ArtworksJ.E.H. MacDonaldRiver Pastures, Gull River, 19211873-1932CAD 75,000
Inscriptionssigned and dated, ‘JM’/ 21 (lower left); titled, signed and dated by the artist, ‘Gull River / J.E.H. MacD. / ‘21 / River Pastures / J.E.H. MacDonald / 1921’ (verso, centre)
Laing Fine Art Galleries Limited., Toronto, circa 1950.
Private collection, Montreal;
By descent to the present owners.
E.R. Hunter, J.E.H. MacDonald A Biography & Catalogue of his Work (Toronto: The Ryerson Press, 1940) pp.26-27, 54;
Nancy E. Robertson, J.E.H. MacDonald, R.C.A., 1873-1932 (Toronto: Art Gallery of Toronto, 1965) p. 41;
Paul Duval, The Tangled Garden (Scarborough: Cerebrus/Prentice-Hall, 1978) p. 141;
Robert Stacey, “Chronology and Selected References,” in Robert Stacey/Hunter Bishop, J.E.H. MacDonald Designer (Ottawa: Archives of Canadian Art an imprint of Carleton University Press, 1996) p. 121.
J.E.H. MacDonald was the oldest member of the Group of Seven and his career first developed within the context of an earlier definition of Canadian art. In the 1890s and first decade of the twentieth century, Canadian artists focused on the rural aspects of the landscape and the hard fought growth of small settlements and farms, as seen in the annual calendars of the Toronto Art League, of which MacDonald was a member. With an invalid wife and son to support, in the early 1920s his time was taken up with the financial responsibilities of teaching at the Ontario College of Art leaving him little time to paint. While on occasion he joined his fellow artists on expeditions to the wilder landscapes of Algonquin Park and Algoma, he also returned to rural subjects sketched on brief holidays at Lake Simcoe or in the Haliburton region of Ontario, south-west of Algonquin Park. A good map of the area can be found on page 732 in volume two of David Milne Jr.’s and David Silcox’s catalogue raisonné of the paintings of David Milne (University of Toronto Press, 1998).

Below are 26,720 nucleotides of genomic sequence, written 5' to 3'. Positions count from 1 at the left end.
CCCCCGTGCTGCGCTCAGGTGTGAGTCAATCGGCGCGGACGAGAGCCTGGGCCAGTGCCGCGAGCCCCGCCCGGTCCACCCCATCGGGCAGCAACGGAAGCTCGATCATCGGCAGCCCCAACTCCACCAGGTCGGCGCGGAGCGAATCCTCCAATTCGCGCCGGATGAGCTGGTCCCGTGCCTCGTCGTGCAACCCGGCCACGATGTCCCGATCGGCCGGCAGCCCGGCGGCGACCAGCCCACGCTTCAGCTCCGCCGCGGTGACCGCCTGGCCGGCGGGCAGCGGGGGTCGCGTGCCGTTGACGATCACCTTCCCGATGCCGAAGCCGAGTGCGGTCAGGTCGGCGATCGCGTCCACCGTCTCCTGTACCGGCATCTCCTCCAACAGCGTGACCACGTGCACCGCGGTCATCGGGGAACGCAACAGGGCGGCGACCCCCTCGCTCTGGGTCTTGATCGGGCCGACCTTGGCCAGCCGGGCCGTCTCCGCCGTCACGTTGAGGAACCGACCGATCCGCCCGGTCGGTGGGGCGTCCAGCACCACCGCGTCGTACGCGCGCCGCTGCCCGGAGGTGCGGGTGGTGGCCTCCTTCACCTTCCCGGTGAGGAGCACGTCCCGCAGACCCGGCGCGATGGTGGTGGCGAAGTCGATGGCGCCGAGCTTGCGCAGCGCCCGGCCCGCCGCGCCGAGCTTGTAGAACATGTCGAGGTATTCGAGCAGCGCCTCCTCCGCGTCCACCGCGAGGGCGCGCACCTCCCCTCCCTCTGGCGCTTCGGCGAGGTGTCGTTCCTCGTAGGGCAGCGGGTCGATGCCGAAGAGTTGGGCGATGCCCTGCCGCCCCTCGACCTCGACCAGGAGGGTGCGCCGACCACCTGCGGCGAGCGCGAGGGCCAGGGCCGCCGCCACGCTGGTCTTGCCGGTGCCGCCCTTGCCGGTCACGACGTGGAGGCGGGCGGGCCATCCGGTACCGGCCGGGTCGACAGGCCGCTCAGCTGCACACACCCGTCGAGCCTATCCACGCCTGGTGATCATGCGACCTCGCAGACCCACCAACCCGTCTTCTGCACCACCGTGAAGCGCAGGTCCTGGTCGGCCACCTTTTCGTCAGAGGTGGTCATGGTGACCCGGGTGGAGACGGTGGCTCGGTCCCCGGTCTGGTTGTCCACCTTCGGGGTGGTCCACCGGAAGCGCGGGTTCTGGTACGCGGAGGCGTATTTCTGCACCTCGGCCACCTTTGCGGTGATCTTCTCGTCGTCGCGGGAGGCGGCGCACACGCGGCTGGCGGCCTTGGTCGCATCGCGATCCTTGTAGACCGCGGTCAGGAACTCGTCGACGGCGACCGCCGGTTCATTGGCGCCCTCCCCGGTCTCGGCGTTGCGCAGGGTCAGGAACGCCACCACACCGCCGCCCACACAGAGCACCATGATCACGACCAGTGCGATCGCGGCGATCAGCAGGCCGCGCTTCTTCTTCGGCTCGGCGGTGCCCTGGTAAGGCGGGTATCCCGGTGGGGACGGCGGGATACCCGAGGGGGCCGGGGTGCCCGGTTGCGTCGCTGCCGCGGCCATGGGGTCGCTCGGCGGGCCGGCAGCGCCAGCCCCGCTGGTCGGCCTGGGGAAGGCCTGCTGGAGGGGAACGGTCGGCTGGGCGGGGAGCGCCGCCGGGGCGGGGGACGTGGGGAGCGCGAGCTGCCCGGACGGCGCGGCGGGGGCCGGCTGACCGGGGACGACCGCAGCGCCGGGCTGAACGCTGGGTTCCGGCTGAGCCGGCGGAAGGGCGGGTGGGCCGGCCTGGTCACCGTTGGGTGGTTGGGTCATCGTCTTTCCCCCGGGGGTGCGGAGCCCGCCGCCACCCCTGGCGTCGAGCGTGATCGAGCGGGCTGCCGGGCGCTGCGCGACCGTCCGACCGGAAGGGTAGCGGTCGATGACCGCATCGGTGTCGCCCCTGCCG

Paul Duval informs us that MacDonald spent his summer 1921 holiday visiting a former co-worker from the design firm Grip Ltd., where the future members of the Group of Seven had first met before the First World War. Fred Peel lived at Coboconk on the Gull River and owned a lumber mill and cottage nearby. While initially developed by the lumber industry, the area had since been cleared of trees allowing the growth of pastures and farms. River Pastures, Gull River is a lyrical sketch painted in a delightful palette of greens and oranges. The rocky foreground bears evidence of the thinness of the soil covering, though sufficient for grazing cattle, visible amidst the trees in the middle ground.
Grazing cattle on the Gull River was the subject of two of MacDonald’s canvases, Cattle by the Creek of 1918 (National Gallery of Canada) and River Pastures, Gull River of 1922. In both canvases the foreground is occupied by water and the trees and cattle are arranged across the middle of the composition in a horizontal band. E.R. Hunter, author of the early biography of J.E.H. MacDonald, described River Pastures, Gull River as “a symphony in green” with “a balanced unity of all the parts.”
From a label on the verso we can deduce that this sketch was acquired by Laing Fine Art Galleries around the time of its move from 60 Bloor Street East to 194 Bloor Street West in 1950.
Charles C. Hill for Alan Klinkhoff Gallery
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